Interview with Professor Mark Holtzman, Chair and Associate Professor of Accounting, Seton Hall University
Professor Mark Holtzman recently granted Masters in Accounting the opportunity for an interview, and shared with us his academic and professional insights in the field of accounting. He is Chair of the Department of Accounting and Taxation at Seton Hall University, and holds his PhD from University of Texas at Austin. Professor Holtzman’s publications include Managerial Accounting for Dummies, and he also blogs regularly at Accountinator.
How did your professional experiences shape your approach to the classroom?
I had a wonderful work experience at Deloitte & Touche’s New York Office. I saw many different clients and worked on auditing in many different areas. Deloitte gave me the chance to run field audits in my third year. I’ve been sharing these experiences ever since.
What are your favorite technologies to use at the lectern?
I think that learning should be engaging and exciting. I chose to dedicate my career to learning and teaching accounting for a reason – I’m fascinated by it all. I share that enthusiasm with students every chance I get.
How do you see the study of accounting evolving in the next five to ten years?
Accounting education seems to be changing in three ways. First, we are using more technology. The technology has evolved to the point where students can prepare assignments online and software will correct their work. Then they can try again until they master it. Second, educators are being forced to improve their assessment activities. This creates accountability within the school, so that professors are accountable for their students’ performance. Third, we are increasing the emphasis on skills. It’s not enough for students to know the rules. They must be able to speak well, write clearly, and think in a critical manner.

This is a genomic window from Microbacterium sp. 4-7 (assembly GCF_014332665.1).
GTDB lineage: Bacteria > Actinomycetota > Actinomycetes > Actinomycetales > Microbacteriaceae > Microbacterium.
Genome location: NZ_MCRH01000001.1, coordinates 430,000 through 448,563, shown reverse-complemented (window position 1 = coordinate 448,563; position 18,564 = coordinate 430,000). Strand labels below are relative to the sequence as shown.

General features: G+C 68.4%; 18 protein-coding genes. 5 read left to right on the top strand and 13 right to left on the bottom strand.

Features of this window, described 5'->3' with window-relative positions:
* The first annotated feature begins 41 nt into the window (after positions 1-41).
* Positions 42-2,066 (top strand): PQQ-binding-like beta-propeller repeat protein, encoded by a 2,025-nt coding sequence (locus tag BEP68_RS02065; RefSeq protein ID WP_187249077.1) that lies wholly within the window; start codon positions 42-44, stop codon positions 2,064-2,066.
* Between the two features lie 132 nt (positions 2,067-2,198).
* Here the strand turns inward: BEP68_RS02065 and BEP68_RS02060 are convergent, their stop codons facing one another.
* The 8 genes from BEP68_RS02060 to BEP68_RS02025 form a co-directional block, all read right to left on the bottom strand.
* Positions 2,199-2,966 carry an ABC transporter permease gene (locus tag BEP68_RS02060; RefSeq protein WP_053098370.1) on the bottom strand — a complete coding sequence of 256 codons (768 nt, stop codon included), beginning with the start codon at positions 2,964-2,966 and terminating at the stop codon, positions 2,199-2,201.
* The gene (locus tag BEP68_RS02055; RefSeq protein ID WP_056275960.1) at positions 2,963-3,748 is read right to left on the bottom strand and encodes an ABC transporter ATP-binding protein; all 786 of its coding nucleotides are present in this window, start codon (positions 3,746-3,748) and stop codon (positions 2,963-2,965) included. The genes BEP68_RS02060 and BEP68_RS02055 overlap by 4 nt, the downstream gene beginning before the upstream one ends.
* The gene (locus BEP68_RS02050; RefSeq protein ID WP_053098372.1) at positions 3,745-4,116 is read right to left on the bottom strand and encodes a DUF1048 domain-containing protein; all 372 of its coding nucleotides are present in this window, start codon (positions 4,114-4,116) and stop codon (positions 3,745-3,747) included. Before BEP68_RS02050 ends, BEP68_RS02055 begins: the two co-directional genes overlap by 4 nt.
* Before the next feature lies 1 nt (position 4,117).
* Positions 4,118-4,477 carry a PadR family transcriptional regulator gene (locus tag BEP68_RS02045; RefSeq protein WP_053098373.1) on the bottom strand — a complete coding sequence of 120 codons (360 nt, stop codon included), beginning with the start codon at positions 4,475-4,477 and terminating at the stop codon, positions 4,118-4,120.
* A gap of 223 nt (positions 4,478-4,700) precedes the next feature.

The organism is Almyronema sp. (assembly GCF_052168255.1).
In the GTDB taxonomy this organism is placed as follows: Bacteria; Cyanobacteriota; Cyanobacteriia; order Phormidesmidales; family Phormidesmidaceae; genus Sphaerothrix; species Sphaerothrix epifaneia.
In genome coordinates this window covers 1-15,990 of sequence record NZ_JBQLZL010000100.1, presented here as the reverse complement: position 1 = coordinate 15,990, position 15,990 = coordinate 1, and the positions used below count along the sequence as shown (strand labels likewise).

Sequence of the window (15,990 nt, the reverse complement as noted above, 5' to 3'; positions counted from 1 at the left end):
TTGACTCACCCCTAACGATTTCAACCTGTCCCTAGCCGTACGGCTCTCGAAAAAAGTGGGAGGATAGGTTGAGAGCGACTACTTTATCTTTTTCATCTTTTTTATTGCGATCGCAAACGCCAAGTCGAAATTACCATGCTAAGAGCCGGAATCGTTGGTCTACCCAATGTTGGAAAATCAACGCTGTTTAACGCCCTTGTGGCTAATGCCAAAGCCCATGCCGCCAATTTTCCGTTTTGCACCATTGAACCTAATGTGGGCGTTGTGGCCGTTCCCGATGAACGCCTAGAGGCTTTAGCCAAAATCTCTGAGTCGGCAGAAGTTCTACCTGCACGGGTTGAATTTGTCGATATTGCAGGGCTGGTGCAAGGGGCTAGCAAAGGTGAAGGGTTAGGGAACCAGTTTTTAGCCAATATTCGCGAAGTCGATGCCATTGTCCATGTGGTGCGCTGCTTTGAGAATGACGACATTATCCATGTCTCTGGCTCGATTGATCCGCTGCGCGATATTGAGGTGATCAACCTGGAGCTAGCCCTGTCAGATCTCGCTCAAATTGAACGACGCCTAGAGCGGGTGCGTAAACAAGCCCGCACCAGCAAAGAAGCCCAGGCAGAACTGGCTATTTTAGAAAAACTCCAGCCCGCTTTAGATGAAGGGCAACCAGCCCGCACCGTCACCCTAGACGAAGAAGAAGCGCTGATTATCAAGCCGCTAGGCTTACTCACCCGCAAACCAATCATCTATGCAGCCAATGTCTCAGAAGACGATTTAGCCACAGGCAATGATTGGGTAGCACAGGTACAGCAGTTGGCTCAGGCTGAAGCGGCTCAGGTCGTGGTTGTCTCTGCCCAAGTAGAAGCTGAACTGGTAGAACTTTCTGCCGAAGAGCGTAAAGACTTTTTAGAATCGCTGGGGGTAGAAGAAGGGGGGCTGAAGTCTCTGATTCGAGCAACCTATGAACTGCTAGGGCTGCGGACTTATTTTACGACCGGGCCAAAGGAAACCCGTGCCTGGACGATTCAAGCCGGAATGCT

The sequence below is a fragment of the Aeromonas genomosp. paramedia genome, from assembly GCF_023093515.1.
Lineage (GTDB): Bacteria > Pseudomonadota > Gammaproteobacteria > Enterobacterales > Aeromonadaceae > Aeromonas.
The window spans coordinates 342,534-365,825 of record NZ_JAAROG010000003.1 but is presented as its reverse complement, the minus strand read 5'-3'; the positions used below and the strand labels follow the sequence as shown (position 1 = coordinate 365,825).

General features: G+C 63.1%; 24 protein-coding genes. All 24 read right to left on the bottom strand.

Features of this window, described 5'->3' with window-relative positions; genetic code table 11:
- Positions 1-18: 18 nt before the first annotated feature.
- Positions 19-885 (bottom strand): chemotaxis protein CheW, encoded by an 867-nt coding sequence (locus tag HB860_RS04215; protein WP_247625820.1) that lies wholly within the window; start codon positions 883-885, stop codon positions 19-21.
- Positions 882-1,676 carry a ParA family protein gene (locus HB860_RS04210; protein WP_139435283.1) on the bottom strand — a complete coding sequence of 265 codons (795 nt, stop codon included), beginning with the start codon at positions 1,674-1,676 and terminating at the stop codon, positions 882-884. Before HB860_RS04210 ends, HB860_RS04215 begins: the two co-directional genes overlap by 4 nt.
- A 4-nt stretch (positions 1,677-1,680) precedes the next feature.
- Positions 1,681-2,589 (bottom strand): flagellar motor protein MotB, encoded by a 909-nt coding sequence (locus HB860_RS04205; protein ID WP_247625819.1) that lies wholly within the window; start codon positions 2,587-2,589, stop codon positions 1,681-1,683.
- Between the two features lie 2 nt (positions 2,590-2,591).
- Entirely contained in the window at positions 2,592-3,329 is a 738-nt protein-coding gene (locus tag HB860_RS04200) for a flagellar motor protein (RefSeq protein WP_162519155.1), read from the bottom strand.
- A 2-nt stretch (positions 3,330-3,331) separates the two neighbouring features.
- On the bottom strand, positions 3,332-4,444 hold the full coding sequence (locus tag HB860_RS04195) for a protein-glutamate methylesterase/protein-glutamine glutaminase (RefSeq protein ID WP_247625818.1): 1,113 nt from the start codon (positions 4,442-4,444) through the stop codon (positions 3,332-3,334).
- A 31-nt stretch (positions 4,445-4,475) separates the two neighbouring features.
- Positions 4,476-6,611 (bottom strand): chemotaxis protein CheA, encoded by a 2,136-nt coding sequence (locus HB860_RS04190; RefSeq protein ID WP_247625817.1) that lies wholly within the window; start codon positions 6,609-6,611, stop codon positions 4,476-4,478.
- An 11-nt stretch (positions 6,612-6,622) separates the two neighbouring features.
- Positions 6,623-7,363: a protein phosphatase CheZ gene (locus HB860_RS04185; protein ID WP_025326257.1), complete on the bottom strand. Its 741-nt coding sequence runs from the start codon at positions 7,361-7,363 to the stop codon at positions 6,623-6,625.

What two or three things can help students get the most out of an accounting program at the undergraduate level? At the master’s level?
At all levels, students should make a sincere effort to master what they learn. If they want to be successful accountants, then they should learn everything they can in order to achieve that objective. You wouldn’t want to lay unconscious on a table under the knife of a surgeon with a B+ average, would you? Likewise, young budding accountants should work hard so that they can put themselves forward as true experts.
Many publications have recently noted a national shortage in accounting and finance professors. What advantages might there be to current accounting students in pursuing an education track that leads to teaching?
I love my job. I enjoy the interaction with students, learning more, conducting research, writing, and working with fantastic colleagues. I make a whole lot less money than I would if I were a Big 4 partner. However, because of the shortage of PhD faculty in accounting, the salaries are among the highest in academe.
Would you do anything differently in your education or professional experience if you had the opportunity?
If I had it all to do over again, I would have studied harder in school.
Is there any further advice you would share with students considering a career in accounting?
An accountant is a professional. That means that he or she not only knows GAAP and IRS codes, but also knows how to speak well, how to write clearly, can think critically, and does good things for people. The professional has a reputation to protect, a reputation that is extremely difficult to build, and very easy to destroy.
Our sincere thanks to Professor Holtzman for taking the time to sit with us and share his advice for our readers! If you are interested in learning more from Professor Holtzman, be sure to visit his Accountinator blog.